Salesforce is continuing its buying spree to expand the kinds of cloud-based apps and services that it offers to its customers beyond basic CRM. The company has just announced that it is acquiring Quip, the cloud-based word processing app that was co-founded by Bret Taylor, formerly CTO of Facebook. We understand from two sources very close to the deal that the total price is $750 million.
That includes cash and shares, as Salesforce’s 8-K that it just filed on the deal notes “Quip capital stock with an aggregate value of approximately $582 million not including consideration attributable to Salesforce Ventures’ existing investment in Quip .”
Quip was founded in 2012 and had raised $45 million in funding, with other investors (in addition to Marc Benioff and Salesforce Ventures) including Peter Fenton and Benchmark, Greylock, and Yuri Milner. Quip already counts several key companies, including Taylor’s former company Facebook, among its customers.
In a blog post announcing the news, Quip notes that it will continue to operate its business, but now under Salesforce. We understand that Taylor and his co-founder, ex-Googler Kevin Gibbs, will both be staying on post-acquisition.
“We’re inspired by the possibilities ahead of us. As part of Salesforce, we will be able to expand our service more quickly and reach millions of people all over the world — which has been our mission since day one,” they write. “And, we’ll be able to extend the Salesforce Customer Success Platform in powerful new ways with our next-generation productivity capabilities. The possibilities of mixing data, content and communication are amazing.”
It’s not clear why Quip — which was growing and in the enviable position of being very selective about taking funding from VCs — decided to sell up to Salesforce. But it’s an interesting turn in the ongoing consolidation that we’ve seen in the enterprise market, and how that is transforming the bigger companies that are doing the buying.
Salesforce, as we now know, had tried to acquire LinkedIn earlier this year before the social networking company made the $26 billion jump into the arms of Microsoft. While Salesforce and Microsoft sometimes work together, they also compete, and adding Quip into the mix at Salesforce could one way for Salesforce to do that better (and counterbalance the fact that Microsoft is building and acquiring more products that compete with Salesforce on the CRM front).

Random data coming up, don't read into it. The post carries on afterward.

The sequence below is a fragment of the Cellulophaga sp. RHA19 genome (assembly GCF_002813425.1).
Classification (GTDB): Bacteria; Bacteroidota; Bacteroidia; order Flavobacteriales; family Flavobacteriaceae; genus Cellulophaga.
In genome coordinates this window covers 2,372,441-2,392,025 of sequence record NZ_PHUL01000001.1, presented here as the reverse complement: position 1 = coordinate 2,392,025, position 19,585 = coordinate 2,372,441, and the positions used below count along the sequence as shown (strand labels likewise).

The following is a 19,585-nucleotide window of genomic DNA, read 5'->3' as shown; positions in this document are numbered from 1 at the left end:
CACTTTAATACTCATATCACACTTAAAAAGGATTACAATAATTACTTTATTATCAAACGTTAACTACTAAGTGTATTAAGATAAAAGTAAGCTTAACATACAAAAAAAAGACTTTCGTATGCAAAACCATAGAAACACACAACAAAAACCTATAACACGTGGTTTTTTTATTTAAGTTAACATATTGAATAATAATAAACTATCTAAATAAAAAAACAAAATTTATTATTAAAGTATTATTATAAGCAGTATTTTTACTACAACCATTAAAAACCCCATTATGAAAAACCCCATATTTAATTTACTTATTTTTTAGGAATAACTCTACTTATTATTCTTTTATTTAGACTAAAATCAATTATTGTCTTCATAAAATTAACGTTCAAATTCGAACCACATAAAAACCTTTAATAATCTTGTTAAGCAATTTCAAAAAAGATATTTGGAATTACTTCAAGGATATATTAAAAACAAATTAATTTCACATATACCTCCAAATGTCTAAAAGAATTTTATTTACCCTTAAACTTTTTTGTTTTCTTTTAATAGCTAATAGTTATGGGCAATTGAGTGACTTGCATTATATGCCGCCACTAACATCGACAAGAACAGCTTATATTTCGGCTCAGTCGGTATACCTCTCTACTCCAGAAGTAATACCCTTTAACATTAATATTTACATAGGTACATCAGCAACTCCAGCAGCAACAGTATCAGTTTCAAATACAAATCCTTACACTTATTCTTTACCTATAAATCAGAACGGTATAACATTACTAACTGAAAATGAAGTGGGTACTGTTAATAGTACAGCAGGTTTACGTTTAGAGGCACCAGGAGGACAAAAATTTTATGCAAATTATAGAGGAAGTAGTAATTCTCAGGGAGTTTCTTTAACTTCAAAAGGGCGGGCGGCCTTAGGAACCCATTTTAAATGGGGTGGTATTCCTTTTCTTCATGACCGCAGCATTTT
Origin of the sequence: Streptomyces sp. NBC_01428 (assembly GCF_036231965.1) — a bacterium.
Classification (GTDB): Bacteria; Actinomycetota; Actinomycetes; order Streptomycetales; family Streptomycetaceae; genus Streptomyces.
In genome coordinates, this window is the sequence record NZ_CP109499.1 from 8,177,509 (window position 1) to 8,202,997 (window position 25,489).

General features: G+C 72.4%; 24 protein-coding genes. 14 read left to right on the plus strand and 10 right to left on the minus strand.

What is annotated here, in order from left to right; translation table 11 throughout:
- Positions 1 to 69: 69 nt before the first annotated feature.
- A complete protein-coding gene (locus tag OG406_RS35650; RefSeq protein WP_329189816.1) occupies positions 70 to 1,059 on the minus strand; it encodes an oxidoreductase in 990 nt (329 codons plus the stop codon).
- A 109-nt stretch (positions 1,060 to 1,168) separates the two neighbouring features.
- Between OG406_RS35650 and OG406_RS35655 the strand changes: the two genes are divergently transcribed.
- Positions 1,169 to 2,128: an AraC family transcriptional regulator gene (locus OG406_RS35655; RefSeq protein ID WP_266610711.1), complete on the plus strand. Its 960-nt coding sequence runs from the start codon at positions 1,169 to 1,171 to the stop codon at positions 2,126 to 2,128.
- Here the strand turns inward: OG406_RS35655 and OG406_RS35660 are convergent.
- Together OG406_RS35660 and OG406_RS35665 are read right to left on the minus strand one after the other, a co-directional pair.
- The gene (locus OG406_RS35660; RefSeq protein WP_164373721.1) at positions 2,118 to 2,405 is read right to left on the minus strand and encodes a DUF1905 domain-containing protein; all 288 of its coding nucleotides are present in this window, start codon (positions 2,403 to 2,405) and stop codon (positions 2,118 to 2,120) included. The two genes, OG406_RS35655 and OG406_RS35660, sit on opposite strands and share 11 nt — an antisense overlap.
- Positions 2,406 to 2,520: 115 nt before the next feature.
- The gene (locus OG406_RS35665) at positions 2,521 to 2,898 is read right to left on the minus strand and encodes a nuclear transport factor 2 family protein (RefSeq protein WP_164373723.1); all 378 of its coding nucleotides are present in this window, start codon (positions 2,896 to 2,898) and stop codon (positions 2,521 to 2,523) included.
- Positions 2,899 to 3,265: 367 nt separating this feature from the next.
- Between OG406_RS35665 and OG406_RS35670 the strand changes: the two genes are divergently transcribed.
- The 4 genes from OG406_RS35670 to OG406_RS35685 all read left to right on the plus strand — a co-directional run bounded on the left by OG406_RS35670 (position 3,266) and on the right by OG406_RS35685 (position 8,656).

Quip, when it first launched as a mobile-only native app (it now has a desktop and web version), was described by my colleague Josh as a timely disruptor to the clumsy and very incumbent Microsoft Word.
Salesforce could do enough just to offer this, as it is, as part of its wider portfolio of productivity services to tempt more customers to its platform, and away from Microsoft’s. But considering the price that it is paying, and the fact that the Quip team is joining as part of the deal, I suspect they could be aiming to do something even bigger.
(Whether or not it will work is another question: one sticky point with Salesforce has been how the company integrates acquisitions. They are often bolted on, rather than truly brought together, is how it’s been described to me, so it will be worth watching to see how Quip fares on that front.)
In any case, Taylor has had a pretty eventful summer. Quip’s acquisition comes about a month after he joined the board of Twitter.